Soleimani’s statement was clearly intended as an Iranian threat to Bahrain, and an Iranian response would indeed be likely if Bahrain were to take further action against the cleric. (When Saudi Arabia executed a prominent Saudi Shia cleric in January, protesters seen as agents of the Iranian deep state ransacked the Saudi embassy in Tehran.) But it has also been interpreted as an answer to Amir-Abdollahian’s removal at the foreign ministry. As Al Monitor’s Karami points out, two Rouhani advisers publicly pushed for a peaceful approach to Bahrain, with one implying Soleimani’s remarks had created a “serious challenge” for the new deputy foreign minister. And Zarif seemed eager to counter Soleimani’s threat, saying that Iran “considers having good neighborly relations (with other countries) as its unwavering policy.” Ali Akbar Velayati, one of the Supreme Leader’s top advisers, seemed to split the difference between the Guards and the Foreign Ministry, saying that the “Al Khalifa and their regional and non-regional supporters need to know that they cannot stand against the will of a nation” while warning that harm to the cleric would lead to a “new phase of struggle.”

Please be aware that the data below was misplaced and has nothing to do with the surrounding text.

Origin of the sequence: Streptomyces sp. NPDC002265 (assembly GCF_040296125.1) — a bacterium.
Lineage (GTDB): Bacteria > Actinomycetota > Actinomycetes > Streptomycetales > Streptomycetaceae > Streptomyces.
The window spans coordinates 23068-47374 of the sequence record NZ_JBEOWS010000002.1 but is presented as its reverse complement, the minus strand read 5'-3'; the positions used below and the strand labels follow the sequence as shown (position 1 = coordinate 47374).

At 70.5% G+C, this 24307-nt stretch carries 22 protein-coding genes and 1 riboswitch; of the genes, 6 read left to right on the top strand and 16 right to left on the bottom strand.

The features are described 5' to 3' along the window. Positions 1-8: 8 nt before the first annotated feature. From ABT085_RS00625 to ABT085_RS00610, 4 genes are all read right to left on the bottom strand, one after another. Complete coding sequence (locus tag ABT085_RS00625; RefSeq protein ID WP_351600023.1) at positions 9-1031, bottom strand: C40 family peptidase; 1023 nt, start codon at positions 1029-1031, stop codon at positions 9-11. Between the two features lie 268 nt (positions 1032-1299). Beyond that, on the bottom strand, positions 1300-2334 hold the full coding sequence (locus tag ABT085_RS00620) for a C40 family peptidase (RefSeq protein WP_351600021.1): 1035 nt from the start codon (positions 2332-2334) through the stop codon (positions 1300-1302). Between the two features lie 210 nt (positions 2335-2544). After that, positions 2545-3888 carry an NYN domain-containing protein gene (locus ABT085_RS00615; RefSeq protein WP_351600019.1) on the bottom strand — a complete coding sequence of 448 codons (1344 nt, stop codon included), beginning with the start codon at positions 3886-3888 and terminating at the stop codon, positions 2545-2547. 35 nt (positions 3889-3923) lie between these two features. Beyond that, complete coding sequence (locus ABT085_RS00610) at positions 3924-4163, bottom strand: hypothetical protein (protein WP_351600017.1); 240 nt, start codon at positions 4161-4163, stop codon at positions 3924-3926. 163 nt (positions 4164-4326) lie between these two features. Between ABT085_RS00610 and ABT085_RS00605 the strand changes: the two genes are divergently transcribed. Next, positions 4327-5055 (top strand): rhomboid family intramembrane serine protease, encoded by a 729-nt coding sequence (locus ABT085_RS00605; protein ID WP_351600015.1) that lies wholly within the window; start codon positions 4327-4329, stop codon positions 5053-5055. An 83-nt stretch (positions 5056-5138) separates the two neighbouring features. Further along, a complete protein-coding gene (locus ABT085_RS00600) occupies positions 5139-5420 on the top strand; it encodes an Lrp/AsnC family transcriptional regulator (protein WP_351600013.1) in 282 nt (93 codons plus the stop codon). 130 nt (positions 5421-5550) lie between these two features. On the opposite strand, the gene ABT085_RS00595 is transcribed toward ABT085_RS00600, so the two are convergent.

This back-and-forth is consistent with broader patterns in Iranian foreign policy: it has always been a battleground for domestic politics. Hardline actors have been particularly willing to take actions that keep tensions with “enemies” high, even when these actions damage Iran’s international standing. The IRGC’s intelligence arm, for example, has been detaining foreigners on apparently spurious charges. The moderates often can only try to control the damage.
How should America react to all this? On the one hand, Arab–Iranian tensions are harmful to the United States, and U.S.–Iranian tensions are even more harmful. Actions to ease conditions for pro-rapprochement elements in Iran would follow from this approach. Yet on the other hand, a senior Iranian official has issued a barely concealed threat of violence against Bahrain, which hosts a major U.S. military base and is more or less an ally. (To make it a little more complicated, Washington is also unhappy with how Manama has handled its domestic discord, including in the case of the cleric; Bahrain and its GCC allies, in turn, fear so much that America is abandoning them to Iran that they are lashing out in the region in ways highly detrimental to American interests.)